In Resonance: Oliver Beer at the Met Breuer

View of Oliver Beer's sound installation Vessel Orchestra, 2019, featuring Matana Roberts and Darius Jones, at The Met Breuer. Photo Paula Lobo.

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Artist Oliver Beer’s Vessel Orchestra stands as a noteworthy new milestone for the Metropolitan Museum of Art, marking its first ever commission of a sound installation. ForVessel Orchestra, on view at the Met Breuer though August 11, Beer has culled thirty-two hollow vases, busts, sculptures, and jars from the Met’s vast collection, selecting items for their resonant frequencies: the pitches at which, by virtue of their shape and volume, these vessels are inclined to resound. Filtered from the surrounding air, these pitches are normally present but only faintly perceptible unless sympathetically activated or amplified—a phenomenon familiar to most from the conch shell’s shaping of sea breeze. Beer examined hundreds of items in his search for vessels that resonate along the chromatic scale. He identified each vessel’s pitch by both listening closely to it and singing beside it, using his voice as a sort of sonic dowsing rod. The thirty-two ultimately chosen correspond to consecutive notes spanning nearly three octaves.

Beer’s choice of vessels was dictated not by aesthetic or historical interest, but rather the demands of Western tonality. This has had provocative curatorial consequences: at one end of the room-spanning installation, a nineteenth-century ox-shaped German guild vessel faces British ceramicist Gordon Baldwin’s earthenware sculpture Axe Vessel (1986); nearby, Fish, a 1947 ceramic sculpture by New York Dada artist Beatrice Wood, gazes outward into the exhibition space, its lustrous coat iridescing beneath the spotlights. Arranged on plinths in a stark white, acoustically dampened exhibition hall, these strange bedfellows welcome goose-necked microphones into their hollows, necks, and openings. These amplifying microphones feed into an Allen & Heath SQ-7 digital mixer and a programmable keyboard; the vessels are mapped to corresponding keys on the keyboard, which can be used to “play” the Vessel Orchestra by activating individual microphones.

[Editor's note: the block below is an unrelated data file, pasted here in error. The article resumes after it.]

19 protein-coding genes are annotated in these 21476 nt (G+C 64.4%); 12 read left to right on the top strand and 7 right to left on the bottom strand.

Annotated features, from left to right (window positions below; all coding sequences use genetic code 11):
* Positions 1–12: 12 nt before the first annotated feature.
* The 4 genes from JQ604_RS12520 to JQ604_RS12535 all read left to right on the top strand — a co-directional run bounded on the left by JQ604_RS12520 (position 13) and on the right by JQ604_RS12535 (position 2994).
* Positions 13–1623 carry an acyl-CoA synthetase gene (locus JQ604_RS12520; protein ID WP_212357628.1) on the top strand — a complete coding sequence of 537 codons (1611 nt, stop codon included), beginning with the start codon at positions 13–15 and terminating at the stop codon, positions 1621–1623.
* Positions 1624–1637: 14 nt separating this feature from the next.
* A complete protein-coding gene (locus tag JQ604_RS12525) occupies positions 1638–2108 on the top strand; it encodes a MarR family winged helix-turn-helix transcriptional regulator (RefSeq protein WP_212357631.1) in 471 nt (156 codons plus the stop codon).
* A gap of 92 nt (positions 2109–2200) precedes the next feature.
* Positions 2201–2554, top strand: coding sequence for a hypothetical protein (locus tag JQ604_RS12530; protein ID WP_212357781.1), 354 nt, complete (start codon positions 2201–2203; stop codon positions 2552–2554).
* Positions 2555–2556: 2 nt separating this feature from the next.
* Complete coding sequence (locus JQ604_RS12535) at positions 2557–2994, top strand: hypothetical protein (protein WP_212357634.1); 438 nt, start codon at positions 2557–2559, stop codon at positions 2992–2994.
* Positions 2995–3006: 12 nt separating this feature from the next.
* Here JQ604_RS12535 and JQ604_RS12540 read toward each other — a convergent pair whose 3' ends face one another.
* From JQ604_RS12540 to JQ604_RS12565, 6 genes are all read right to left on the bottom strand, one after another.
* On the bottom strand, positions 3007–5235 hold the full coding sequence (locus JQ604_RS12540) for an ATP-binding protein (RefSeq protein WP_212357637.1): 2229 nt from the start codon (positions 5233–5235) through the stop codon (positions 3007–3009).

An instrument as unconventional as Vessel Orchestra warrants a rarefied class of performers, and the series of six evening concerts that Beer has programmed for the installation has, to date, already brought a wide array of guest artists into the space. An inaugural concert on July 5 highlighted compositions by John Cage and Philip Glass; July 12’s concert mined a very different end of the musical spectrum, featuring Lebanese indie-pop band Mashrou’ Leila. Visitors experiencing Beer’s installation outside of concerts, however, will find the vessels operating, according to press materials, “player piano-style,” autonomously executing a twenty-minute composition written by Beer and set to loop through Vessel Orchestra’s central console.